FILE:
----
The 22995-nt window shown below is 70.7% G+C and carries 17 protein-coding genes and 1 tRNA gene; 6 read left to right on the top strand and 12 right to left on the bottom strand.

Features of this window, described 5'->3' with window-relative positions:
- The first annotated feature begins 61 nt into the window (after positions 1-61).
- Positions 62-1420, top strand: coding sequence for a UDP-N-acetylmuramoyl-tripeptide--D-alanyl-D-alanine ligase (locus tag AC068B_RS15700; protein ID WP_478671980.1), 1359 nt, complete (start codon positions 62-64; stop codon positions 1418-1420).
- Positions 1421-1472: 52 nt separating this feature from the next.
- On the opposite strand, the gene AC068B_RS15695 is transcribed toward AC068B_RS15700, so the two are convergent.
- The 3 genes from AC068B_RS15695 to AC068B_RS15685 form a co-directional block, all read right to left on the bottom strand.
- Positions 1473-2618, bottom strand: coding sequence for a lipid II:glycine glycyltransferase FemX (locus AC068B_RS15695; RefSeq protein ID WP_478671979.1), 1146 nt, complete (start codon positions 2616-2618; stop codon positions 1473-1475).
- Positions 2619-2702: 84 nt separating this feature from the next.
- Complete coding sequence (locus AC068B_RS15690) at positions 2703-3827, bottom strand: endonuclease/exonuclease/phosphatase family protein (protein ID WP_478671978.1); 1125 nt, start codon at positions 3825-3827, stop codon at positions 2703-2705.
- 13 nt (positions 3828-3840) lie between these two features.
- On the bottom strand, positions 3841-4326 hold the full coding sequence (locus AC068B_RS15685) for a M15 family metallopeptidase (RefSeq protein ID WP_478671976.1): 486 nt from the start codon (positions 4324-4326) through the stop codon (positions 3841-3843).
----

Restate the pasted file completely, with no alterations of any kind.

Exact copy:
The 22995-nt window shown below is 70.7% G+C and carries 17 protein-coding genes and 1 tRNA gene; 6 read left to right on the top strand and 12 right to left on the bottom strand.

Features of this window, described 5'->3' with window-relative positions:
- The first annotated feature begins 61 nt into the window (after positions 1-61).
- Positions 62-1420, top strand: coding sequence for a UDP-N-acetylmuramoyl-tripeptide--D-alanyl-D-alanine ligase (locus tag AC068B_RS15700; protein ID WP_478671980.1), 1359 nt, complete (start codon positions 62-64; stop codon positions 1418-1420).
- Positions 1421-1472: 52 nt separating this feature from the next.
- On the opposite strand, the gene AC068B_RS15695 is transcribed toward AC068B_RS15700, so the two are convergent.
- The 3 genes from AC068B_RS15695 to AC068B_RS15685 form a co-directional block, all read right to left on the bottom strand.
- Positions 1473-2618, bottom strand: coding sequence for a lipid II:glycine glycyltransferase FemX (locus AC068B_RS15695; RefSeq protein ID WP_478671979.1), 1146 nt, complete (start codon positions 2616-2618; stop codon positions 1473-1475).
- Positions 2619-2702: 84 nt separating this feature from the next.
- Complete coding sequence (locus AC068B_RS15690) at positions 2703-3827, bottom strand: endonuclease/exonuclease/phosphatase family protein (protein ID WP_478671978.1); 1125 nt, start codon at positions 3825-3827, stop codon at positions 2703-2705.
- 13 nt (positions 3828-3840) lie between these two features.
- On the bottom strand, positions 3841-4326 hold the full coding sequence (locus AC068B_RS15685) for a M15 family metallopeptidase (RefSeq protein ID WP_478671976.1): 486 nt from the start codon (positions 4324-4326) through the stop codon (positions 3841-3843).